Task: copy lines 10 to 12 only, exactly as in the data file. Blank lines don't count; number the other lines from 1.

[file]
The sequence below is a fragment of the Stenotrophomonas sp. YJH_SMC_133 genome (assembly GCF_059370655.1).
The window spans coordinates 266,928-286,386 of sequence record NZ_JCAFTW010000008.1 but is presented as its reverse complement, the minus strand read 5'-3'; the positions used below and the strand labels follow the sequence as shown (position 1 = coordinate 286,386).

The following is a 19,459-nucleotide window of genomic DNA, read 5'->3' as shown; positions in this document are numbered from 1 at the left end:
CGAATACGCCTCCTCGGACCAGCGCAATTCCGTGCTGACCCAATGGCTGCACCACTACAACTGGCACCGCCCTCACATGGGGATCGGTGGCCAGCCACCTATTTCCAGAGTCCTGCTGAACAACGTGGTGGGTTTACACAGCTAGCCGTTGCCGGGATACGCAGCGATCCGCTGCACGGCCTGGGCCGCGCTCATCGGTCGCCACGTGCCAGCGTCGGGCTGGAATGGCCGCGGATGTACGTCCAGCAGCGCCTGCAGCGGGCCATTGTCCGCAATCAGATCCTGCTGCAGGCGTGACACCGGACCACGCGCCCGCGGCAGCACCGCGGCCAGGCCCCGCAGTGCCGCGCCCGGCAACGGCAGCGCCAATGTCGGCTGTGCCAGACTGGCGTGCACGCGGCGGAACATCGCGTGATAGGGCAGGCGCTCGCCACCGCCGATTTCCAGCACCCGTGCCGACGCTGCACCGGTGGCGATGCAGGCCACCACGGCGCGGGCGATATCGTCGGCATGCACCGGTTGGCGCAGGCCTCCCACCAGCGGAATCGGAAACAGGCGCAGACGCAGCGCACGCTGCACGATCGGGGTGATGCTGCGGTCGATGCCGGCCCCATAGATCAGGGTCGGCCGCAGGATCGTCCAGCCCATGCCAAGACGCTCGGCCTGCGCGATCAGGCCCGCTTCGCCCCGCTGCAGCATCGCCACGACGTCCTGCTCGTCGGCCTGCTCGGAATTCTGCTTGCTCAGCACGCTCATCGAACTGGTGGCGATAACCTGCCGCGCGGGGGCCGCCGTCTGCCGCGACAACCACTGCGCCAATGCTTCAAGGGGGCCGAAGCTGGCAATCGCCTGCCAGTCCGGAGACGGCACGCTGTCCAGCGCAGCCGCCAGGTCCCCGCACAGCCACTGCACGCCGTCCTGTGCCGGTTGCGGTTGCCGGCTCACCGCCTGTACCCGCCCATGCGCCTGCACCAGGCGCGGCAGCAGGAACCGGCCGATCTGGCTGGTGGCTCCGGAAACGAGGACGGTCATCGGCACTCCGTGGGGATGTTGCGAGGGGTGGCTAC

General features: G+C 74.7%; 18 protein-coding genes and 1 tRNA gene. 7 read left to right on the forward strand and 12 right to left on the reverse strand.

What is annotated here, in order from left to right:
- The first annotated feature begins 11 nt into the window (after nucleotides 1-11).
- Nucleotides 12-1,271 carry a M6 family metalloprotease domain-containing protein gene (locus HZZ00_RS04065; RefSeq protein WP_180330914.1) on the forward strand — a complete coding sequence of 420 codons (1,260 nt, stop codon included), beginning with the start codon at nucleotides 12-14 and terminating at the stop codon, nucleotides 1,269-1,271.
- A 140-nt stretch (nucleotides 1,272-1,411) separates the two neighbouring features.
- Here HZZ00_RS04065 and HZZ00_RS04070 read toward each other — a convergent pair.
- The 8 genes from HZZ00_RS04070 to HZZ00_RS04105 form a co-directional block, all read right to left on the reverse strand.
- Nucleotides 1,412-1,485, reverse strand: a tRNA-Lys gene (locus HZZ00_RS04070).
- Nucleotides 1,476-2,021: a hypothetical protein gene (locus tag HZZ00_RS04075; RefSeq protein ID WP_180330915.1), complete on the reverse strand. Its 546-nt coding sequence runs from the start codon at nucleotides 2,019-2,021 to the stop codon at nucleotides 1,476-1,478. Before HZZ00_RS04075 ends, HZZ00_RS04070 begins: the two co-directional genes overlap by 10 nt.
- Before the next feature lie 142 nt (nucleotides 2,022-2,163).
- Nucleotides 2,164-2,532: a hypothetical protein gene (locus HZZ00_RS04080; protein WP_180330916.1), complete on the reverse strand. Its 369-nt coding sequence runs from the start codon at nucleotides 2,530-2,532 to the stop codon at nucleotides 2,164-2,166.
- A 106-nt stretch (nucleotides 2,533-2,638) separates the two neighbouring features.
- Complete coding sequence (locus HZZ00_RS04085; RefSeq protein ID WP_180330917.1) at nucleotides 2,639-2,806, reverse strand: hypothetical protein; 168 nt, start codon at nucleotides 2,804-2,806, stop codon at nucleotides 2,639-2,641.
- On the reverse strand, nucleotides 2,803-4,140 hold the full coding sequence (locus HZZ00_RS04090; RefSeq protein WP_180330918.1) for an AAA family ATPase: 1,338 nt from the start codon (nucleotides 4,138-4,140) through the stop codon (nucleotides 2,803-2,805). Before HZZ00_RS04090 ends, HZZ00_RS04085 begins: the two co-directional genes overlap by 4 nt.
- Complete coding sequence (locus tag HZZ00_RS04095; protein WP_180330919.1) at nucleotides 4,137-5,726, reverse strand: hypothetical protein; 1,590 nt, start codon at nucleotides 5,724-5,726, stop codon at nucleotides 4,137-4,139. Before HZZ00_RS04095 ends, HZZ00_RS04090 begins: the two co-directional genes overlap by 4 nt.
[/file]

- Here HZZ00_RS04065 and HZZ00_RS04070 read toward each other — a convergent pair.
- The 8 genes from HZZ00_RS04070 to HZZ00_RS04105 form a co-directional block, all read right to left on the reverse strand.
- Nucleotides 1,412-1,485, reverse strand: a tRNA-Lys gene (locus HZZ00_RS04070).